Dope Gallery launched in 2013 and has since discovered and promoted a selection of fresh young artists dominating the online and urban markets today. The gallery’s commitment to global arts has resulted in some of the Eastern world’s most remarkable talent, including a coveted range of modern Japanese artists, displayed amongst western consumers, breaking cultural barriers and promoting various styles.
To be clear, we’re not talking about Hokusai’s Great Wave – although that is iconic. Instead, Japanese modern art is a fantastic cocktail of styles, from street art to manga and reworking traditional techniques. Risqué subjects like eroticism and violence expressed in today’s Japanese contemporary art scene shows the artists position of not being afraid to make a political statement when relevant. Other artistic expressions include futuristic style sculptures and modern takes on traditional techniques like ikebana flower arranging, which are massive parts of Japan’s art scene today.
Although Tokyo is home to the world’s first digital art museum, Hiroshima and Hakone contain some of the best modern Japanese art pieces in the country, and the running theme is innovation. From a surge in female talent to unexpected materials like duct tape and skateboard decks, Japanese artists break boundaries with their work, and this era is not to be missed.
Here’s a list of modern Japanese artists you should know:
Let’s start with “sexy robots” (no, really!). Hajime Sorayama is the name behind these futuristic sculptures and illustrations that play on eroticism, fine art and hyper detail, which he describes as “superrealism”.
Sorayama was also a key designer in Sony’s AIBO robot dog, released in 1999. His work includes massive metallic sculptural female forms and 80s-style illustrations.
Skateboarder and self-taught woodworker Haroshi has become well-known for his sculptures constructed solely of skateboards, which stacks and meticulously carves into teddy bears, monsters, and even a fire hydrant.
They’re all marked with the same ripples of colour that come from seeing the cross-section upon multiple layers of skateboard decks.
You can’t mention modern Japanese artists without talking about Yayoi Kusama. Currently 92 years old, Kusama had a difficult childhood that influenced her work and is characterised by its psychedelic nature.
Kusama has constructed a universe made up of trippy compositions that are instantly recognised and influenced by her own hallucinations. For the past 50 years, she has shared the stage with Andy Warhol, Yves Klein, and Jasper Johns in worldwide exhibitions.
Her prolific work has been showcased throughout Tate exhibitions which have been consistently selling out. People will often travel, especially to the island of Naoshima, to see her infamous pumpkin that stood on the pier (although it was recently damaged in a storm).
“My existence is a dot lost amid hundreds of other dots”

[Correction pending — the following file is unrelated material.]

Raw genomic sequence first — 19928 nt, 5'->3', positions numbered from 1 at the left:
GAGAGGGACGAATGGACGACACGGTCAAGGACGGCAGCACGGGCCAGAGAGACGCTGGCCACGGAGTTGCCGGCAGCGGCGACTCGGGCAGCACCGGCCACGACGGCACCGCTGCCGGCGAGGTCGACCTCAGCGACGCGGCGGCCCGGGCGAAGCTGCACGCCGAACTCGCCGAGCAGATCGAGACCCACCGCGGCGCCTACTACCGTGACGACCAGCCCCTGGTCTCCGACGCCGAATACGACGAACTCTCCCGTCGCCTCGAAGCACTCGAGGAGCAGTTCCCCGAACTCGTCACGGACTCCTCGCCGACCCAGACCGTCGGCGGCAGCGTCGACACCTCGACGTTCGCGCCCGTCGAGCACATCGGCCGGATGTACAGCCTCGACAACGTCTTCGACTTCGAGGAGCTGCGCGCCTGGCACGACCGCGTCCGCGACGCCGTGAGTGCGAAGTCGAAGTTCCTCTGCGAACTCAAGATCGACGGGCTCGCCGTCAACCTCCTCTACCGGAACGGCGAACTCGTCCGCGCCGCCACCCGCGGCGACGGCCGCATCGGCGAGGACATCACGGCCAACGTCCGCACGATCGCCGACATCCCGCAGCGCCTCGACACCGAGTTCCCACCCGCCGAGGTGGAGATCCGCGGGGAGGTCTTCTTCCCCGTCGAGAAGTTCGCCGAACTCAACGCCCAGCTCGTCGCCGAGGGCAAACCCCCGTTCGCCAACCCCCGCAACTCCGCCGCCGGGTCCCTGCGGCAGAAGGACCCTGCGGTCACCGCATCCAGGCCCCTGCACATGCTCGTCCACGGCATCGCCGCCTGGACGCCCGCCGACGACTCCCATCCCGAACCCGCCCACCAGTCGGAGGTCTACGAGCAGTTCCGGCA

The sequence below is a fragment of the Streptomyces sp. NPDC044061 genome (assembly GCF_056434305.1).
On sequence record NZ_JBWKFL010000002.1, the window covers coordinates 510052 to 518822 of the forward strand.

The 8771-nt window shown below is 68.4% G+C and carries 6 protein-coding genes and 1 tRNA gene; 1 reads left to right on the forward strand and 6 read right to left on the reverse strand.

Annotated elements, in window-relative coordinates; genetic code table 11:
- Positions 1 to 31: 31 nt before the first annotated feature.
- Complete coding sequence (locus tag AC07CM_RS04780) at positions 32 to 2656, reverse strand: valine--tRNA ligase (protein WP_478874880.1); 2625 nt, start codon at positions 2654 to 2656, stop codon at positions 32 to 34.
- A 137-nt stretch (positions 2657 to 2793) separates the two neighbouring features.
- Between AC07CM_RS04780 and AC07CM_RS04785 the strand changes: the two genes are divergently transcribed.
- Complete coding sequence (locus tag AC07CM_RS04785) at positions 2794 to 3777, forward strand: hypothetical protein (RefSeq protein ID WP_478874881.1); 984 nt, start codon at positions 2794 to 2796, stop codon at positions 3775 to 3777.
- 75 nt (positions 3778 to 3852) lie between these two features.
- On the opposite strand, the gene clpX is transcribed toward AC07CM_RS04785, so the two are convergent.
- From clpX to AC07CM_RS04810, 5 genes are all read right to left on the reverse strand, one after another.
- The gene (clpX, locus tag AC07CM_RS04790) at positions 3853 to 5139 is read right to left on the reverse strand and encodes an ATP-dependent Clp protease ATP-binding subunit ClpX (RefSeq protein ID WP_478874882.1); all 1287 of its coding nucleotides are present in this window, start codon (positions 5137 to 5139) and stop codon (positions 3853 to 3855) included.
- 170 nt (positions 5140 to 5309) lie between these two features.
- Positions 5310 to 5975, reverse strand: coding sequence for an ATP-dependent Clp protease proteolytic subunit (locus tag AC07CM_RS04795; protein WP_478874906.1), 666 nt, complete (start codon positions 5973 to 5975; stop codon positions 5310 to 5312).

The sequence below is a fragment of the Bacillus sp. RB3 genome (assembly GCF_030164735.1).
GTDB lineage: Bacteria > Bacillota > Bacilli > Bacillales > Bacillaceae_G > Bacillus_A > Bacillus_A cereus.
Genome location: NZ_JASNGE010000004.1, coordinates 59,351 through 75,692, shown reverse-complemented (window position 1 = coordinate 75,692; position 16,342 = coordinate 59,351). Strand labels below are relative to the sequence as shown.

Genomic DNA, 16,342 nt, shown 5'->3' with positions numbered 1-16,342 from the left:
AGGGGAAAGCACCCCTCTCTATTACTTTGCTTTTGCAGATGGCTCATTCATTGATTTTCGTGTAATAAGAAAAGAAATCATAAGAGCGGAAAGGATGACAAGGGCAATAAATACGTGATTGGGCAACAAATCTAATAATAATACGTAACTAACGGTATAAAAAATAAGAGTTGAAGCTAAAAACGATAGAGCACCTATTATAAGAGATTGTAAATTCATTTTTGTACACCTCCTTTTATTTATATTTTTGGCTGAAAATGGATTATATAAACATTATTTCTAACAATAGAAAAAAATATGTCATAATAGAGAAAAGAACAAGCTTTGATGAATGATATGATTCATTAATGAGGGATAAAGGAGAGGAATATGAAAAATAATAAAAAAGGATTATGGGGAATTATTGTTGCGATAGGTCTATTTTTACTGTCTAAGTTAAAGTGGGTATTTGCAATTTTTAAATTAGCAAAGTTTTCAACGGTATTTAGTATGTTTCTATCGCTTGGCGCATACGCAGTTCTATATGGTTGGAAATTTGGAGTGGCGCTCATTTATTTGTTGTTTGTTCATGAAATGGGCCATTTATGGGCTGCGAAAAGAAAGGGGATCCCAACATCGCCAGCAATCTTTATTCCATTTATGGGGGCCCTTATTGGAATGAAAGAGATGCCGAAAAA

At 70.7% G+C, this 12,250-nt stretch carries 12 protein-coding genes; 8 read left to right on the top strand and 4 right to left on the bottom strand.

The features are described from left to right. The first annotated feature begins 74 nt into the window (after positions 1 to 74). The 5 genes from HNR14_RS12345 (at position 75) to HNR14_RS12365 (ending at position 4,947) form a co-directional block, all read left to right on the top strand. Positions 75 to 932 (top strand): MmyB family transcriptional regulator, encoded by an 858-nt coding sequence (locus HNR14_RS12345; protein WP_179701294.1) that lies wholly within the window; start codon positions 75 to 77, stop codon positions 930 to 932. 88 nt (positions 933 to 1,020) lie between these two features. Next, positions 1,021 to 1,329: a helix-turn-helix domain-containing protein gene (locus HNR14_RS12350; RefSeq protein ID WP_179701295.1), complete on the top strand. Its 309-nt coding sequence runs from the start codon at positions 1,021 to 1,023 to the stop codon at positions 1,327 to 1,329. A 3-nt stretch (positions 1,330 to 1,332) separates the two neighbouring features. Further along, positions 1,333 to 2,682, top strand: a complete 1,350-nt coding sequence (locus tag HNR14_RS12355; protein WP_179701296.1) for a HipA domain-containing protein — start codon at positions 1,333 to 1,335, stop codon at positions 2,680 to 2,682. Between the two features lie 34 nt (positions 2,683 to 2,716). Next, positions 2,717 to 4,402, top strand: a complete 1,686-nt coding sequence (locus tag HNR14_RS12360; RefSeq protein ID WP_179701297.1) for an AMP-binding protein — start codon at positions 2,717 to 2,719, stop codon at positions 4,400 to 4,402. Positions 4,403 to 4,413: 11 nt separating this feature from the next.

Boxed frames characterise a series of Makoto Taniguchi’s work with a mirrored back and cartoonish depictions of girls on the front glass. Viewers looking front on will see a distorted mush of paint and texture, but viewing at a slight angle, you end up with both a reflection of themselves and charming images of girls.
For Taniguchi, it’s about the distance between what’s in his head and what exists, as one can’t live without the other. As a result, his modern Japanese artwork is viewed as provoking and robust, using everyday materials simply and powerfully.
Another household name amongst Japanese modern artists is Takashi Murakami who serves as the crossroads between kawaii, pop art and the grotesque. Known as the king of kitsch “kawaii”, Takashi Murakami claims to be a Warhol-like figure and a Pop Art heir, but he also communicates a Japanese identity.
He has a PhD in the traditional Japanese painting nihonga, so he understands the rules and knows how to break them. His work takes that old-fashioned style and mashes it with super-modern formats in bold, bright colour, which include sculptures, prints and even a pool float.
Takahiro is the Japanese master of miniature. He takes the dull, banal, everyday objects that most of us wouldn’t pay much attention to and uses them to create tiny cityscapes. From duct tape to dustpan brushes, his intricate designs capture moments in time of a particular place, such as the frozen Ferris wheel that stood empty as Japan conserved energy after the 3/11 disasters in 2011. His work is often tinged with melancholy and often provokes a reaction amongst observers.
Hailed as among the best modern photographers, Hiroshi Sugimoto is fascinated by shape, memory and time. Sugimoto’s signature includes the use of long exposure to create a dreamy atmosphere that often features the same space throughout the day. He’s now exhibited all over the world and his originals are a prize piece for collectors and art enthusiasts to own.
Kirie is the technique of Japanese paper cutting, and Masayo Fukuda has opened up a whole new world within Japanese art for the most intricate, beautiful pieces created from a single sheet of paper.
Her incredible octopus is perhaps the most well-known piece that looks three dimensional, but she’s also done a wealth of marine life cut from white paper to almost look skeletal with a hint of steampunk touches like cogs and gears.
Medicom Toys iconic figurine is a bear-shaped version of their Kubrick design – a classic mini-block person, similar to Lego. The standard toys are usually sold in blind boxes, where you can only find out what you’ve got once you open the box. But the company has collaborated with artists and brands around the world to create some of the most sought after and collectable art pieces including Daft Punk, Spongebob, Jackson Pollock and Hajime Sorayma.